Mankad began well, scoring half centuries against Australia, his highest was 97 in Delhi. Then when he to England in 1971, the highest Mankad could score was 25 in six innings.
Ramesh Saxena is another prime example who was hugely successful against top-class spin bowling on tricky pitches. But Pataudi asked him to open against England at Leeds in 1967. He failed and never played Test cricket again.
Saxena couldn’t capitalise on the opportunity. But one needs at least an opportunity to even fail. Priyank Panchal hasn’t even got a chance yet, despite scoring by the hundreds in domestic and List A cricket for the past five years. Originally an opener, he has now suddenly been asked to bat in the middle order by the selectors.
Opening is a specialised position. When you have a young talent scoring runs at the top, he should be given a chance, instead of fiddling around with his batting position.
The team management must have felt that dropping Rohit in the West Indies series was a mistake. And hence have given him the opportunity against South Africa. Two mistakes doesn’t make one right decision.
Rohit has apparently been assured of playing time in the entire South Africa series. The team management has out faith on him that should benefit him at Vizag.
Find more columns from our cricket columnist at Makarand Waingankar.
Ranchi Test: Pacers put India on brink of series whitewash against South Africa
Ranchi: India’s bowlers, led by Mohammed Shami, pushed Virat Kohli and boys closer to a 3-0 whitewash as South Africa were left tottering at 132/8 at stumps on Day 3 after following on in the third and final Test at the JSCA Stadium on Monday.
At close of play, Dean Elgar’s concussion substitute Theunis de Bruyn was batting on 30 with Anrich Nortje (5) for company. While Shami has figures of 3/10 in the second innings, Umesh Yadav has picked two as the Indian pacers once again dominated the show.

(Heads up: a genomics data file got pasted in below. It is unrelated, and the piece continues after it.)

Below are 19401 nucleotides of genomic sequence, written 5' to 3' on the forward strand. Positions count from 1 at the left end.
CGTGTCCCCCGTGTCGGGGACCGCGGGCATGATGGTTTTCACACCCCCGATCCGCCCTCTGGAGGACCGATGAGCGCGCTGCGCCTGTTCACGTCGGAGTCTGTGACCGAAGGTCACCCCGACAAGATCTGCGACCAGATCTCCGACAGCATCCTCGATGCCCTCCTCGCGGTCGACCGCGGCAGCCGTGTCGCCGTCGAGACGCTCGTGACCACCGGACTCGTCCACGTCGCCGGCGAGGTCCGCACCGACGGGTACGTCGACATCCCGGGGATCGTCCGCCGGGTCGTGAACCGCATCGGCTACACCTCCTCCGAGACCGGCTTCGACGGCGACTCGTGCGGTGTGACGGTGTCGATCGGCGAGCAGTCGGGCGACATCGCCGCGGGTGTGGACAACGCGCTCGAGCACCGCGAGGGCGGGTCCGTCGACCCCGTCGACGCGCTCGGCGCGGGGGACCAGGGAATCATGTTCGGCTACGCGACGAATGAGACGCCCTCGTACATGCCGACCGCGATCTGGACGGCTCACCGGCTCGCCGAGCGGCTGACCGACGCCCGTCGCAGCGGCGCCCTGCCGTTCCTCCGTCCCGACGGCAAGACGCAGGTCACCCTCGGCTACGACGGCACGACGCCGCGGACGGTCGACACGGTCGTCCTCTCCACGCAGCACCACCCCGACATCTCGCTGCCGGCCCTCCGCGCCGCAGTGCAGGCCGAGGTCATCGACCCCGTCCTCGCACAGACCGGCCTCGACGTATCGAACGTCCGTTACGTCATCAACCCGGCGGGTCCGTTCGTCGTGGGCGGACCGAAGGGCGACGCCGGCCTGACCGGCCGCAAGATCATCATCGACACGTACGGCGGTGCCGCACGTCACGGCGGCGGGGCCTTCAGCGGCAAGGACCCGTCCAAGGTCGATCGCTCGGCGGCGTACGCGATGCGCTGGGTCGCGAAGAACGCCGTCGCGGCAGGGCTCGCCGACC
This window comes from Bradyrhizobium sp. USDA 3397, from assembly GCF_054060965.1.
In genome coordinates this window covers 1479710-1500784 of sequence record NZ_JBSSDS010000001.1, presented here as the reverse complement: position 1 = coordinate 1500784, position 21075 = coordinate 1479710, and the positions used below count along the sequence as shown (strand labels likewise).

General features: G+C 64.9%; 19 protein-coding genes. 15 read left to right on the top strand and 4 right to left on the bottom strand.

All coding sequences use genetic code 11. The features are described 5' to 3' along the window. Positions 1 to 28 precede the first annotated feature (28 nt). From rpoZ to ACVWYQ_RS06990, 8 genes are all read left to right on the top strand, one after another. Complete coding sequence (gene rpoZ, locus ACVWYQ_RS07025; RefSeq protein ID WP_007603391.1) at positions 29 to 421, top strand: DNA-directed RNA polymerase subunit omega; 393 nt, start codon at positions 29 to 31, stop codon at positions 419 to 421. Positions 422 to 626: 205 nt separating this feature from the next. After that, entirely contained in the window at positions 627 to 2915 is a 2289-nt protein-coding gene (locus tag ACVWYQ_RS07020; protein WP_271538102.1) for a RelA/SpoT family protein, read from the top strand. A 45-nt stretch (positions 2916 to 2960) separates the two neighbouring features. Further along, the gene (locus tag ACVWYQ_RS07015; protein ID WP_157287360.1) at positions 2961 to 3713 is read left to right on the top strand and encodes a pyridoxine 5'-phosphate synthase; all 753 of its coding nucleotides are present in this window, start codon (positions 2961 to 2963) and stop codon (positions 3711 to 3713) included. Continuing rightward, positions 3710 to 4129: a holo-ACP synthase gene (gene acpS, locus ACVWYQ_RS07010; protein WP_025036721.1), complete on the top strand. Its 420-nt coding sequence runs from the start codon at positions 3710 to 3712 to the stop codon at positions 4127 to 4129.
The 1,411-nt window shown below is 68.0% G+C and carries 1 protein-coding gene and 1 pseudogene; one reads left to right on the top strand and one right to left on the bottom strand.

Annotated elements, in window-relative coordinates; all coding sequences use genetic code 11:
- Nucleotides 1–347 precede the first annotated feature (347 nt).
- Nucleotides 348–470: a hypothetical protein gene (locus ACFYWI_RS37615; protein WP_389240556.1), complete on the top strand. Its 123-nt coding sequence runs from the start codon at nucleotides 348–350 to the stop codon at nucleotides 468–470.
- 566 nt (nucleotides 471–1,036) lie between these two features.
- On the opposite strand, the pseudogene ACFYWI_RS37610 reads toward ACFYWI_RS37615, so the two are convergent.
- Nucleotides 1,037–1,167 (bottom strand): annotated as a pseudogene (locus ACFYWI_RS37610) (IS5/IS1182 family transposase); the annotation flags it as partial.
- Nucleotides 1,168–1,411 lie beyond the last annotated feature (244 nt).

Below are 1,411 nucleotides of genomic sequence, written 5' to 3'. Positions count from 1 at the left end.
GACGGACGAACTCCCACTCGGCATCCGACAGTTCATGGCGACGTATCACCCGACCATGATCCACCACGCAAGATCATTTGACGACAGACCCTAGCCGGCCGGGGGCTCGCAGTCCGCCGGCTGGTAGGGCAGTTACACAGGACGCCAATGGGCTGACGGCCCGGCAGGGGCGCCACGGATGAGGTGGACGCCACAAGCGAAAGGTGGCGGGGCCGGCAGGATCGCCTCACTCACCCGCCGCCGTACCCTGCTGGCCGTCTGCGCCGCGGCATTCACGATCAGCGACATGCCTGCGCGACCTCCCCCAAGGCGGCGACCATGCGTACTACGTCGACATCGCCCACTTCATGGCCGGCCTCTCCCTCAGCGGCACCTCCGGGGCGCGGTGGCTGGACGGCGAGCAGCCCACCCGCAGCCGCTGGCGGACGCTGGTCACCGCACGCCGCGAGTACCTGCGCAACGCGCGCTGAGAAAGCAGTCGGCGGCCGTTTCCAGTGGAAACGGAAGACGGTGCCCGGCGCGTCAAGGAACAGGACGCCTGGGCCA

Bundled out for just 162 in the first innings, the Proteas were forced to follow on and they trail India by 203 runs with just two wickets in the bag in their second essay. While bad light did force the players to go off the field after the Indians asked for an extra 30 minutes at the fall of the eighth wicket, the South Africans are only delaying the inevitable.
To make matters worse for the Proteas, Elgar had to retire hurt post a knock on the helmet by a rising Umesh delivery just before the Tea break. India too had an injury concern as Wriddhiman Saha got hit on the ring finger of his left hand late and was replaced by Rishabh Pant in the last session of the day.
Earlier, a total of 16 wickets fell on Monday after South Africa resumed at 9/2. Umesh returned with figures of 3/40 in the first essay while Shami, debutant Shahbaz Nadeem and Ravindra Jadeja all scalped two wickets apiece. Ace off-spinner Ravichandran Ashwin, however, remained wicketless. For the tourists, Zubayr Hamza top-scored with 62.
Following on, there was no respite for the visitors as it was Shami who once again looked in lethal rhythm. He clean-bowled Hamza (0) first and then trapped skipper Faf du Plessis (4) in front as the score read 18/3. But the pacer wasn’t done and then sent back du Plessis’ ‘toss proxy’ Temba Bavuma for a duck, caught behind by wicketkeeper Wriddhiman Saha.
But the slide was started by Umesh when he sent opener Quinton de Kock’s off-stump cartwheeling with a beauty as the Proteas T20I skipper played inside the line of the ball. At the tea break, South Africa were 26/4.
In the morning session, the tourists had the worst possible start as they lost skipper du Plessis to a peach of a delivery by Umesh. Overnight-batsman Hamza, however, opted for counter-attacking technique thereafter and along with Bavuma, scored freely and made sure the visitors didn’t succumb to the pressure applied by the Indian bowlers.
Both Hamza and Bavuma collected boundaries at regular interval and kept the scoreboard moving. During the 91-run partnership, the 24-year-old Hamza went to score his maiden Test 50.